The data lake pattern is the preferred architectural solution for 2020 because it provides a low cost, flexible, and scalable way to store large amounts of diverse data. All your CU data that is now sitting in dozens of siloed, vendor-specific systems is stored in a central location that you own, so it’s readily available to be categorized, processed, analyzed, enriched, and consumed by downstream analysts and operational teams. By using ‘metadata’ to tag data rather than coerce it into a predetermined warehouse format, broader types of data can be used effectively for business intelligence. When a business question arises, the data lake can be queried for relevant data in any format, and this smaller set of data is rapidly available to analyze and help answer that specific question.
From an executive perspective, the main advantage of a data lake is that it delivers strategic flexibility. Owning your data in a cloud data lake provides high levels of security, portability, and access to better tools. It doesn’t constrain future changes in business strategy because the raw data is still there. If you decide on a new BI or reporting tool, just write a job to structure the data in that format. If next year’s annual plan calls for a completely new initiative that requires answers to questions you didn’t know you needed to ask when the data lake was stood up, fine. If a new source of member data starts growing exponentially, you can handle it. The data lake approach provides a solid architectural foundation to build on for the future, even if you don’t know exactly what that future entails.
Takeaway: Strategic Flexibility, Data Flexibility, Future Proofed, Cheaper, Single Source of Truth, Better BI Integration.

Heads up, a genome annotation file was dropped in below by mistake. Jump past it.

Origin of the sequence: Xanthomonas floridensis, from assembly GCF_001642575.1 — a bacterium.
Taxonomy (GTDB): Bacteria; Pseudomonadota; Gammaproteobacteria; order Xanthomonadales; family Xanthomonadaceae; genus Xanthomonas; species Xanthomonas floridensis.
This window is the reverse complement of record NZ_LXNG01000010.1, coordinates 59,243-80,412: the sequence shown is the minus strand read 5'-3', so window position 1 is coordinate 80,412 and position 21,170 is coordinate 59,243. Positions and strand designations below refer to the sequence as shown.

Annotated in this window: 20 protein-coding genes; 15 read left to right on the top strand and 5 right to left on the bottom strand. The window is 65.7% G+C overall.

How does this actually work for my CU?
The deeper purpose of deploying a data lake is to simplify decision making across the credit union. It provides the foundation for advanced analytics and the control to use the vendors you value without being locked-in. After building dozens of data lakes for Fortune 500 companies to startups, we at Blue Orange have seen a fundamental shift in the past six months that democratizes access to cutting edge data tools. In terms of cloud computing, we are “standing on the shoulders of giants,” and credit unions of any size can be the beneficiaries.
Here is a map of modern AWS data architecture for credit unions. It looks complicated, but the beauty is that these are all high-end data services that you don’t have to build. AWS has created impressive tools at every stage of the data lifecycle that can be pulled together, revolutionizing how credit unions think about and use their data.
Your data is stored in its raw, persistent form in an AWS data lake built on Lake Formation. The data you need for a specific job is pulled out, transformed, normalized, and sent to an analytics engine in real-time. Let’s say you have already purchased a loan analyzing software that you love based on the CUFX schema. We write a ‘job’ that transforms a representation of your loan data into CUFX so the software can use it. But the underlying the data in the single source of truth doesn’t change. The next level is actually applying modern data science tools like EMR and SageMaker to implement machine learning models and predictive analytics. Once the data pipeline is built, you just rent the processing time.
This is not traditional IT. The time to stand up an end to end data and analytics pipeline built on AWS tooling is measured in weeks, not years.